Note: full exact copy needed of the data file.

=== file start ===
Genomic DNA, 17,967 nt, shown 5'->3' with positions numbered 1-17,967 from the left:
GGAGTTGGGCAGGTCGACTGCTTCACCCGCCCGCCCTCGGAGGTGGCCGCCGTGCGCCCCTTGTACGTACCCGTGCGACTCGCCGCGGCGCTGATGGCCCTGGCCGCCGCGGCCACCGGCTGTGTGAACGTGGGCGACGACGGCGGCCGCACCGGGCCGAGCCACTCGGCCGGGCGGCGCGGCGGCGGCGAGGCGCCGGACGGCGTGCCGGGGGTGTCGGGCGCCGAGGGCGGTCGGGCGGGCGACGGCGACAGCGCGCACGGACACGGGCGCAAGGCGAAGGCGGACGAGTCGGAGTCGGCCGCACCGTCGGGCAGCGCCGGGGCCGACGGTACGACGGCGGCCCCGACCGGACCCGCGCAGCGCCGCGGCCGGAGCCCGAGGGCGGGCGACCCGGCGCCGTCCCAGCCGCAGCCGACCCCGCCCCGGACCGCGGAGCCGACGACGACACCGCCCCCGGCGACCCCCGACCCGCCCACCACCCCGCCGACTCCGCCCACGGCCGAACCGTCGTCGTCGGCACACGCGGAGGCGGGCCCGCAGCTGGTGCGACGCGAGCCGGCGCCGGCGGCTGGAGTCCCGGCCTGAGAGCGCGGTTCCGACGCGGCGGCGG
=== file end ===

Genomic DNA, 17,967 nt, shown 5'->3' with positions numbered 1-17,967 from the left:
GGAGTTGGGCAGGTCGACTGCTTCACCCGCCCGCCCTCGGAGGTGGCCGCCGTGCGCCCCTTGTACGTACCCGTGCGACTCGCCGCGGCGCTGATGGCCCTGGCCGCCGCGGCCACCGGCTGTGTGAACGTGGGCGACGACGGCGGCCGCACCGGGCCGAGCCACTCGGCCGGGCGGCGCGGCGGCGGCGAGGCGCCGGACGGCGTGCCGGGGGTGTCGGGCGCCGAGGGCGGTCGGGCGGGCGACGGCGACAGCGCGCACGGACACGGGCGCAAGGCGAAGGCGGACGAGTCGGAGTCGGCCGCACCGTCGGGCAGCGCCGGGGCCGACGGTACGACGGCGGCCCCGACCGGACCCGCGCAGCGCCGCGGCCGGAGCCCGAGGGCGGGCGACCCGGCGCCGTCCCAGCCGCAGCCGACCCCGCCCCGGACCGCGGAGCCGACGACGACACCGCCCCCGGCGACCCCCGACCCGCCCACCACCCCGCCGACTCCGCCCACGGCCGAACCGTCGTCGTCGGCACACGCGGAGGCGGGCCCGCAGCTGGTGCGACGCGAGCCGGCGCCGGCGGCTGGAGTCCCGGCCTGAGAGCGCGGTTCCGACGCGGCGGCGG